It's amazing how the cost of what you think are just a few bits and pieces mounts up, and by the time he had charged for his time and labour and lost skin, it was a fairly hefty bill, but it needed to be done and I was happy to pay it, knowing the work was all as good as it could be. You don't notice how bad the bikes get (and mine weren't bad, I do take care of them - but the chains were stretched and everything just needed revitalised) until you have them serviced and then put them on the turbo trainer, and there's almost silence when you pedal. New, clean, non-stretched chains, meshing perfectly with clean cog teeth, everything new and lubricated and perfect. It's superb. Again, I look forward to getting out onto the roads to enjoy the feeling and speed of a "new bike", but it's so cold and the roads are so wet and dirty that it might be a while...

I also learned quite a it about bike fitting, what to look for, where to start, and how to improve things. So although it was a long and often tedious process, that probably took nearly 2 months from start to finish, I have to be happy with the outcomes. I'm also happy that I've been able to get back to the swimming pool once a week. The pools are generally very quiet and the lanes are now much wider, so it feels pretty safe and it's nice to be able to swim again.

One thing I am less happy about is the fact that my right foot has been sore pretty much for 7 months now, when I run and after I run. The faster I try to run, the worse it is. It clearly doesn't look like it is going to resolve itself any time soon. I saw one specialist who was said to be excellent, but he couldn't really diagnose it and it didn't really help. I'm currently waiting for a scan. Not ideal.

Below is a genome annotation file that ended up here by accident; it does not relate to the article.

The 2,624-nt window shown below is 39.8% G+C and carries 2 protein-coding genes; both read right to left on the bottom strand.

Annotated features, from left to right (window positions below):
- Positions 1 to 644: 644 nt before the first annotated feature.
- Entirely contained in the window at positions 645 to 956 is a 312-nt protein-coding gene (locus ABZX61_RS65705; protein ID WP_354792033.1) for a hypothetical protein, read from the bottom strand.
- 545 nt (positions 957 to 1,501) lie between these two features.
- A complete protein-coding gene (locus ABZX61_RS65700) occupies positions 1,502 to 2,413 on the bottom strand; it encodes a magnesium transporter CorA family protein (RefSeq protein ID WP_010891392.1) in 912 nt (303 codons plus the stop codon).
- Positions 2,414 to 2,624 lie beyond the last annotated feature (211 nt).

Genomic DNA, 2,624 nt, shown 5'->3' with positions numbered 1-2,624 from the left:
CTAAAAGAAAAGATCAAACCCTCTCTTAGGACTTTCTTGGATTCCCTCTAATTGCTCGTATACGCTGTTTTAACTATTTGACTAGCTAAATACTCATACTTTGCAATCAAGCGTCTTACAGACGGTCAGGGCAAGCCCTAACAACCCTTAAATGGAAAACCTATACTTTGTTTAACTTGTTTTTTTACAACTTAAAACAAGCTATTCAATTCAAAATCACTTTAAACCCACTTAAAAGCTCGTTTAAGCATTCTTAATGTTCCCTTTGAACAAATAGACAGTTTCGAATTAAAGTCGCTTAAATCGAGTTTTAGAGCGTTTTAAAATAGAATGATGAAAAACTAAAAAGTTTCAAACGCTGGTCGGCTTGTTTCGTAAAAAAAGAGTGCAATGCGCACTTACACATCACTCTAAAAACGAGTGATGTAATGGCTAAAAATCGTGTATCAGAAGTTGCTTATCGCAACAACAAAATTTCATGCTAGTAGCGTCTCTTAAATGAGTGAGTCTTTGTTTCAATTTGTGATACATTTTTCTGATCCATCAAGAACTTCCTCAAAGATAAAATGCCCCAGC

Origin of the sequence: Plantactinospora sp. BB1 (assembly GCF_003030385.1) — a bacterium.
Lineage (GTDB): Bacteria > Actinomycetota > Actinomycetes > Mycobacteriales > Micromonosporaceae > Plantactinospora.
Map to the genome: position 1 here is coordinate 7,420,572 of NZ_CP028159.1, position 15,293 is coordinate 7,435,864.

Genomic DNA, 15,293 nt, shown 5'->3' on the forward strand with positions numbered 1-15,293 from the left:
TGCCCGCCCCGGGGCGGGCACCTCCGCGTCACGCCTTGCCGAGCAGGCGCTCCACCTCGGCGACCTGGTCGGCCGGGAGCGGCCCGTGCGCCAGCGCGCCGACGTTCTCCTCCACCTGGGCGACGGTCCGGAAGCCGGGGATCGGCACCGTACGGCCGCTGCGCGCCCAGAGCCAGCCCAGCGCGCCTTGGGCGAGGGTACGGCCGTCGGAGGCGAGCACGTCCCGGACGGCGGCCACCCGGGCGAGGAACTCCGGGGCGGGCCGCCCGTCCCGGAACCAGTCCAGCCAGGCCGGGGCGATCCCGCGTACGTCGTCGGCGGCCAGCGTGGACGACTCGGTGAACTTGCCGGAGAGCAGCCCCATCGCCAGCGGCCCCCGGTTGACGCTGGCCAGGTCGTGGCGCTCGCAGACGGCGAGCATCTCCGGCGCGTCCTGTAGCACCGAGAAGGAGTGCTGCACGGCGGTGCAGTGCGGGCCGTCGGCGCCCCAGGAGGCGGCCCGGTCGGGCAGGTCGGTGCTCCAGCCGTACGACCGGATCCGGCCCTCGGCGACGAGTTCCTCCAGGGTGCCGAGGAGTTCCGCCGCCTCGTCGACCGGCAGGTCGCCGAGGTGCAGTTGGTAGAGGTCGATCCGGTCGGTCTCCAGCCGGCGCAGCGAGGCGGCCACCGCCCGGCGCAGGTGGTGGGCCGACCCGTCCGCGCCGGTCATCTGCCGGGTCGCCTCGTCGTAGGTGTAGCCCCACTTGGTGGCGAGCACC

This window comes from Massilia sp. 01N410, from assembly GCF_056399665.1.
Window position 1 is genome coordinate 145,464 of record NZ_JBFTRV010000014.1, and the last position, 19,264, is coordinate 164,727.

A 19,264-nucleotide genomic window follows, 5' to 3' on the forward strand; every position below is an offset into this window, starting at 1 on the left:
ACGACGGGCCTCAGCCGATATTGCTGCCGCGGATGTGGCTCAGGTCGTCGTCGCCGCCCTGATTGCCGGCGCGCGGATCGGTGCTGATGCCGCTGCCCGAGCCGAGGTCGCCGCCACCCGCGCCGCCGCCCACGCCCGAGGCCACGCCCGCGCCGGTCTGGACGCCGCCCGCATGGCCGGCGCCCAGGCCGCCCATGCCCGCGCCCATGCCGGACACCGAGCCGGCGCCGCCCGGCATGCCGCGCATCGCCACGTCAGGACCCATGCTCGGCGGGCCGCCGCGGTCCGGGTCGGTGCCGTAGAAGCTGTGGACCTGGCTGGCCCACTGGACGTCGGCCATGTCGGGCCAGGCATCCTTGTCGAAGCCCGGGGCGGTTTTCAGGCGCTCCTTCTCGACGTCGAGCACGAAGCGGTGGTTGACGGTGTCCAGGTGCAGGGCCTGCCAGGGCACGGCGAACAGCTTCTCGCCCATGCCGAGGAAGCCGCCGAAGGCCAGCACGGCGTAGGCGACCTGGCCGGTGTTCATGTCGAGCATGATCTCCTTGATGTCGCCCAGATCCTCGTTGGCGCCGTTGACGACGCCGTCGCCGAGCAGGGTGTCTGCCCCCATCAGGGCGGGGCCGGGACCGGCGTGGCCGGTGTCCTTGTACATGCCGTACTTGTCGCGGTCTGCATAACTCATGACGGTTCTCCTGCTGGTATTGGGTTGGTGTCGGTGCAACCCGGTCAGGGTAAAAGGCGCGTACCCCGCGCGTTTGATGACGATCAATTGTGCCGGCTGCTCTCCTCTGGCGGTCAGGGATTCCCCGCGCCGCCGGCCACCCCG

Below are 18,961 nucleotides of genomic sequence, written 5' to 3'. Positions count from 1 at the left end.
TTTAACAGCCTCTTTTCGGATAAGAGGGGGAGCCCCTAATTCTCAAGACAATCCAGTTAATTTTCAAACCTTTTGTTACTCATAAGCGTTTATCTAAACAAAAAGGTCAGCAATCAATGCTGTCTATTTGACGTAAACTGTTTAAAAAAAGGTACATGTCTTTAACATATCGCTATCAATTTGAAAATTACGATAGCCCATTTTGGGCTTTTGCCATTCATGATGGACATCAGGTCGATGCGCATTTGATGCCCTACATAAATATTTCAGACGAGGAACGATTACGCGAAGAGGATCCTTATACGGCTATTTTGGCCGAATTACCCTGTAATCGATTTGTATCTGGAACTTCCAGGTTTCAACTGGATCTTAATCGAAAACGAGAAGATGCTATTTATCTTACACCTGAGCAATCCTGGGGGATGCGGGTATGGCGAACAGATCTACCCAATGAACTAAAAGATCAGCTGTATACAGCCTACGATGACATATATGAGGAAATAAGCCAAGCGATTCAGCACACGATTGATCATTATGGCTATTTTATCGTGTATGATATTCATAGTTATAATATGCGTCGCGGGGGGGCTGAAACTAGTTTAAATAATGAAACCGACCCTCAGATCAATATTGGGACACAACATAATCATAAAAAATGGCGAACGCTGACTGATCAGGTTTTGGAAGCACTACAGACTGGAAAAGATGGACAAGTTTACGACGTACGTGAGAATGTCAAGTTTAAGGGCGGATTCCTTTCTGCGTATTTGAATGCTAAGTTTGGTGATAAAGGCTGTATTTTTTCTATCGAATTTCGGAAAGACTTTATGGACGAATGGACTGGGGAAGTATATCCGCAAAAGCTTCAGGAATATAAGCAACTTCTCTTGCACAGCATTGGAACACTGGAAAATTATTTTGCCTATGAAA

Now, what to target in 2020? Or indeed what will I be able to target in 2020, for various reasons...?

Tuesday, November 17, 2020

Post 217 - A brilliant week

It is said that a picture paints a thousand words. So not much text here. Just photos. A great week, cycling every day for 7 days straight, in some of the best cycling terrain anywhere in the world, blessed with great weather, wearing shorts every day, feeling great, getting stronger and stronger as the week progressed. As good as it gets. 1035km total, 10,092m climbed. 

Day 1 - "Ayrshire Alps"

80.5 miles, 5837ft, 149/195W
Rural roads, some spectacular climbs, some scary cows and bulls blocking a summit...

Ailsa Craig - a Dalriadan landmark

The Stinchar valley

David Bell memorial - pioneering local cyclist

Day 2: Binevenagh and surrounds
72.1 miles, 4465 feet, 163/215W
Blitzing steep gradients early doors, statue viewing, flat coastal finish